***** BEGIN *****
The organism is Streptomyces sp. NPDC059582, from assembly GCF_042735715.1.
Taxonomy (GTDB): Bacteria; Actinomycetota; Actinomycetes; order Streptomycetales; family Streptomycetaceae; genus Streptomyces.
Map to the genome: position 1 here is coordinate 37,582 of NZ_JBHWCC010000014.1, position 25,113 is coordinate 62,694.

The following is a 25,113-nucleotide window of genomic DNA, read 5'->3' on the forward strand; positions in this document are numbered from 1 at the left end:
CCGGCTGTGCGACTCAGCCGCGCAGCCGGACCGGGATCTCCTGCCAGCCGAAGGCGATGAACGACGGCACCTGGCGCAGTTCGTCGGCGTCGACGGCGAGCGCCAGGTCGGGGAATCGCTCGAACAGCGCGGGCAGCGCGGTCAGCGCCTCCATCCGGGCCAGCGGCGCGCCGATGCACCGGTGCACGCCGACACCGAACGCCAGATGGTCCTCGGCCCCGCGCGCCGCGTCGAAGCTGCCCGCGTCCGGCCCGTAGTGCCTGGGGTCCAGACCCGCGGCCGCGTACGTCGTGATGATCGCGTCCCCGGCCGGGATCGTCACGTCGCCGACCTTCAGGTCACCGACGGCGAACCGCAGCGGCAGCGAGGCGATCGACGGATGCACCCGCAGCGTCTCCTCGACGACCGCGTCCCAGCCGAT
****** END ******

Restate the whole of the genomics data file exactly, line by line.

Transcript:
The organism is Streptomyces sp. NPDC059582, from assembly GCF_042735715.1.
Taxonomy (GTDB): Bacteria; Actinomycetota; Actinomycetes; order Streptomycetales; family Streptomycetaceae; genus Streptomyces.
Map to the genome: position 1 here is coordinate 37,582 of NZ_JBHWCC010000014.1, position 25,113 is coordinate 62,694.

The following is a 25,113-nucleotide window of genomic DNA, read 5'->3' on the forward strand; positions in this document are numbered from 1 at the left end:
CCGGCTGTGCGACTCAGCCGCGCAGCCGGACCGGGATCTCCTGCCAGCCGAAGGCGATGAACGACGGCACCTGGCGCAGTTCGTCGGCGTCGACGGCGAGCGCCAGGTCGGGGAATCGCTCGAACAGCGCGGGCAGCGCGGTCAGCGCCTCCATCCGGGCCAGCGGCGCGCCGATGCACCGGTGCACGCCGACACCGAACGCCAGATGGTCCTCGGCCCCGCGCGCCGCGTCGAAGCTGCCCGCGTCCGGCCCGTAGTGCCTGGGGTCCAGACCCGCGGCCGCGTACGTCGTGATGATCGCGTCCCCGGCCGGGATCGTCACGTCGCCGACCTTCAGGTCACCGACGGCGAACCGCAGCGGCAGCGAGGCGATCGACGGATGCACCCGCAGCGTCTCCTCGACGACCGCGTCCCAGCCGAT